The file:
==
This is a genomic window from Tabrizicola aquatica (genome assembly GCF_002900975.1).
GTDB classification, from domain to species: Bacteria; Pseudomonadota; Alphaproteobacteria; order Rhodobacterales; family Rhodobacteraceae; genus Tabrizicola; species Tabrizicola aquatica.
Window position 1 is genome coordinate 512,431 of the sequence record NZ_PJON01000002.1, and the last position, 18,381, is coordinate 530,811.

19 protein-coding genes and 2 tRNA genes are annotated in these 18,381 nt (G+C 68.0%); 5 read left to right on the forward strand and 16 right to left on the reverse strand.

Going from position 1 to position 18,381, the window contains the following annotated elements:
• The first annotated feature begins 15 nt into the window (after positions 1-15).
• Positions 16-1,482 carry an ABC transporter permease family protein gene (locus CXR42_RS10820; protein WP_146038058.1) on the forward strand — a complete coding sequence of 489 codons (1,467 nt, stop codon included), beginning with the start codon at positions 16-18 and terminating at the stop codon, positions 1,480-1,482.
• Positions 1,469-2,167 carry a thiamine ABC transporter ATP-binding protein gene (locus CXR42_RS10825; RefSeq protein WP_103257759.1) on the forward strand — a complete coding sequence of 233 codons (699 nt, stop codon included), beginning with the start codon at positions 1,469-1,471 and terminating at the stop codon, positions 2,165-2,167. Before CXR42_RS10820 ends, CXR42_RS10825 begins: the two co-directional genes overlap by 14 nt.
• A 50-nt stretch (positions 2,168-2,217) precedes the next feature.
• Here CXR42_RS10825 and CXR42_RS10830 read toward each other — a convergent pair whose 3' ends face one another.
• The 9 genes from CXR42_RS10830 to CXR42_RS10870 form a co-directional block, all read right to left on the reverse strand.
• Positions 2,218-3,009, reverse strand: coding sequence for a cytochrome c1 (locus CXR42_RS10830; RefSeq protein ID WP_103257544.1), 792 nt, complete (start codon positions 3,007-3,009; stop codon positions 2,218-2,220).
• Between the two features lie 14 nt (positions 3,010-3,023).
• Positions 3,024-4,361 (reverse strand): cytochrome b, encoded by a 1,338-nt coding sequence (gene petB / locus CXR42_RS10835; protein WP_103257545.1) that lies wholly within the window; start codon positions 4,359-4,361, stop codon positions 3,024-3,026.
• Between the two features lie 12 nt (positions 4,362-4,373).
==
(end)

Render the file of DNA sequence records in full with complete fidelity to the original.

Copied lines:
This is a genomic window from Tabrizicola aquatica (genome assembly GCF_002900975.1).
GTDB classification, from domain to species: Bacteria; Pseudomonadota; Alphaproteobacteria; order Rhodobacterales; family Rhodobacteraceae; genus Tabrizicola; species Tabrizicola aquatica.
Window position 1 is genome coordinate 512,431 of the sequence record NZ_PJON01000002.1, and the last position, 18,381, is coordinate 530,811.

19 protein-coding genes and 2 tRNA genes are annotated in these 18,381 nt (G+C 68.0%); 5 read left to right on the forward strand and 16 right to left on the reverse strand.

Going from position 1 to position 18,381, the window contains the following annotated elements:
• The first annotated feature begins 15 nt into the window (after positions 1-15).
• Positions 16-1,482 carry an ABC transporter permease family protein gene (locus CXR42_RS10820; protein WP_146038058.1) on the forward strand — a complete coding sequence of 489 codons (1,467 nt, stop codon included), beginning with the start codon at positions 16-18 and terminating at the stop codon, positions 1,480-1,482.
• Positions 1,469-2,167 carry a thiamine ABC transporter ATP-binding protein gene (locus CXR42_RS10825; RefSeq protein WP_103257759.1) on the forward strand — a complete coding sequence of 233 codons (699 nt, stop codon included), beginning with the start codon at positions 1,469-1,471 and terminating at the stop codon, positions 2,165-2,167. Before CXR42_RS10820 ends, CXR42_RS10825 begins: the two co-directional genes overlap by 14 nt.
• A 50-nt stretch (positions 2,168-2,217) precedes the next feature.
• Here CXR42_RS10825 and CXR42_RS10830 read toward each other — a convergent pair whose 3' ends face one another.
• The 9 genes from CXR42_RS10830 to CXR42_RS10870 form a co-directional block, all read right to left on the reverse strand.
• Positions 2,218-3,009, reverse strand: coding sequence for a cytochrome c1 (locus CXR42_RS10830; RefSeq protein ID WP_103257544.1), 792 nt, complete (start codon positions 3,007-3,009; stop codon positions 2,218-2,220).
• Between the two features lie 14 nt (positions 3,010-3,023).
• Positions 3,024-4,361 (reverse strand): cytochrome b, encoded by a 1,338-nt coding sequence (gene petB / locus CXR42_RS10835; protein WP_103257545.1) that lies wholly within the window; start codon positions 4,359-4,361, stop codon positions 3,024-3,026.
• Between the two features lie 12 nt (positions 4,362-4,373).